Pistons Push Magic To The Brink

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ORLANDO, Fla. (AP) — Even on a night when the Detroit Pistons didn't play their best, they were good enough to beat the Orlando Magic — again.

Tayshaun Prince scored 23 points, Chauncey Billups added 21 and the Pistons defeated Orlando 93-77 Thursday night to take a 3-0 lead in the first-round playoff series.

The victory ended a postseason trend for the Pistons — they had lost their last six Game 3s when leading 2-0 — and left them one victory from advancing to the second round.

Game 4 is Saturday in Orlando.

Detroit gave the Magic plenty of chances in this one. The Pistons trailed early, let Orlando be physical and seemingly got flustered as they were whistled for three technical fouls. Leading scorer Richard Hamilton even had an off night, scoring 10 points on 2-of-11 shooting.

But Detroit made up for it with solid outside shooting from Prince, Billups and Rasheed Wallace. They also got 15 points and seven rebounds from Chris Webber.

The long-range shooting was the difference, though. The Pistons finished 8-of-13 from behind the arc. Wallace, who had 15 points, was 3-for-3. Prince was 3-for-5, and Billups was 2-for-3.

Jameer Nelson, a defensive liability at times in the first two games, led the Magic with 27 points on 10-of-19 shooting. Dwight Howard, who lacked energy in Game 2 because of a stomach illness, had 11 points and 12 rebounds.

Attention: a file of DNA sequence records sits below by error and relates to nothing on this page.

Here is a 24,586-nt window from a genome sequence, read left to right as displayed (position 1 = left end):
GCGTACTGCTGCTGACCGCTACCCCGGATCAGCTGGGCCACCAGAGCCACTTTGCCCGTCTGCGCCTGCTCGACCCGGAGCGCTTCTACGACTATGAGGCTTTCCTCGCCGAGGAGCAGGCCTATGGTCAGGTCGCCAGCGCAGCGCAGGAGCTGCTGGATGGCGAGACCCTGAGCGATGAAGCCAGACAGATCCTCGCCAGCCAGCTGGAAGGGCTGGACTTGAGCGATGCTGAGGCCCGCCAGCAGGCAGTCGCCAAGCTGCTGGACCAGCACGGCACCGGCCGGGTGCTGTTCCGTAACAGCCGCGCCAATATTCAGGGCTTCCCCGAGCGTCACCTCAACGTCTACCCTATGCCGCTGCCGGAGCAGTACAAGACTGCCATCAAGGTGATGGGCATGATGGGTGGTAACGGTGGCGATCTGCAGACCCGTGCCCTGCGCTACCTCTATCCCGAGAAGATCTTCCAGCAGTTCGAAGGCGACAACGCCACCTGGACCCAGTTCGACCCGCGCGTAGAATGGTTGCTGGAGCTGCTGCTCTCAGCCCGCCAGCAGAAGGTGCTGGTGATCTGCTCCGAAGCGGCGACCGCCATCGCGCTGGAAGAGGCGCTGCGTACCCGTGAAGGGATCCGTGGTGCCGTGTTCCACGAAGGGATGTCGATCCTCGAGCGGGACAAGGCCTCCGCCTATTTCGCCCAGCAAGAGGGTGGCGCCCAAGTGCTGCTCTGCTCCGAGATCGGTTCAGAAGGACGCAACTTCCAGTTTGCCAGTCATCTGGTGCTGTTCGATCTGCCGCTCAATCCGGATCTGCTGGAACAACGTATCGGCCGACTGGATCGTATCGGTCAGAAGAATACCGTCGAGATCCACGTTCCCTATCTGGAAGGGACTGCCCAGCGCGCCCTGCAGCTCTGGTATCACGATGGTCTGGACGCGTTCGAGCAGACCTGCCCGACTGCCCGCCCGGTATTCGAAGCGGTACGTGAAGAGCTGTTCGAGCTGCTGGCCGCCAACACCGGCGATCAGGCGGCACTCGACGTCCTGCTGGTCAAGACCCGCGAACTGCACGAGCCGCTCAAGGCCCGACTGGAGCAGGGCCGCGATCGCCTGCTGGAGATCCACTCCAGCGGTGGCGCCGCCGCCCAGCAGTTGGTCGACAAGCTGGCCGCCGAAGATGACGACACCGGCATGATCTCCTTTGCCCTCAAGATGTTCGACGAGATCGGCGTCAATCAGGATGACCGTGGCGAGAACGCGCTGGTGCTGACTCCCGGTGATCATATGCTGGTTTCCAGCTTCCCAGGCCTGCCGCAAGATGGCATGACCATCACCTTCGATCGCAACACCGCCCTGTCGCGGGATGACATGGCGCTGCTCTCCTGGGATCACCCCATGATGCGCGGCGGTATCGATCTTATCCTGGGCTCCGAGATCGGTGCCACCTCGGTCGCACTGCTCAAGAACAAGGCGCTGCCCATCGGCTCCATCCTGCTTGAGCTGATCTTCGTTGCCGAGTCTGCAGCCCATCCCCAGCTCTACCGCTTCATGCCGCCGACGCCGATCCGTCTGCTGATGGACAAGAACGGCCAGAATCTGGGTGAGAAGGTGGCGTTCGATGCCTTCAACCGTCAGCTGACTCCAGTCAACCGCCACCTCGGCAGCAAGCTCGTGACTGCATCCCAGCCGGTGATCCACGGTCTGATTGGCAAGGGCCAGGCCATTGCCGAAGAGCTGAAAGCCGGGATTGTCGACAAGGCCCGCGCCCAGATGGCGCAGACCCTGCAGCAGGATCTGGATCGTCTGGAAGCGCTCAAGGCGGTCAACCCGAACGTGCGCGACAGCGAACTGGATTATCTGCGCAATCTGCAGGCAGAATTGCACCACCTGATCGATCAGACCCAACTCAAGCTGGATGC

Grant Hill and Hedo Turkoglu, the two who carried Orlando in the first two games, struggled at home. They were a combined 6-of-22 from the field.

Another key in the game — aside from the 3-pointers — was Detroit's strong finishes to the first three quarters. The Pistons scored the final six points of the first, tying the game at 23. They made two baskets in the closing seconds before halftime. And Prince hit a 3 on the last possession of the third.

The biggest one may have come just before halftime. Orlando looked like it would keep it close heading into the locker room, maybe even hold a lead.

But Prince hit a 20-footer with 2.3 seconds remaining and the shot clock winding down — his second jumper in the final 45 seconds.

"He's the one guy on our team that people don't talk about," Saunders said. "He's kind of a silent assassin."

Prince then stole an errant inbound pass from Hedo Turkoglu and fed Billups, who hit a falling-down 3 just before the final buzzer.

Those two shots turned a one-point game into a 48-42 advantage for Detroit.

"It was disappointing the way we finished both of the first two quarters," Magic coach Brian Hill said. "We had essentially tie games or two-point games. It was unnecessary."

It also was disheartening for a young Orlando team making its first trip to the postseason in four years.

"It's real tough when you turn the ball over and they hit a 3," Nelson said. "Things happen in the course of the basketball game. We talked about it at halftime. We talked about moving on to the next play. It was miscommunication."

The Magic, who have lost all seven meetings with Detroit this season, vowed to be more aggressive in Game 3. They were, and it worked early.

Howard, who lacked energy in Game 2 because of a stomach illness, set the tone with three dunks in the first quarter. His teammates drove more often. And the Magic played better and more physical defense all around.

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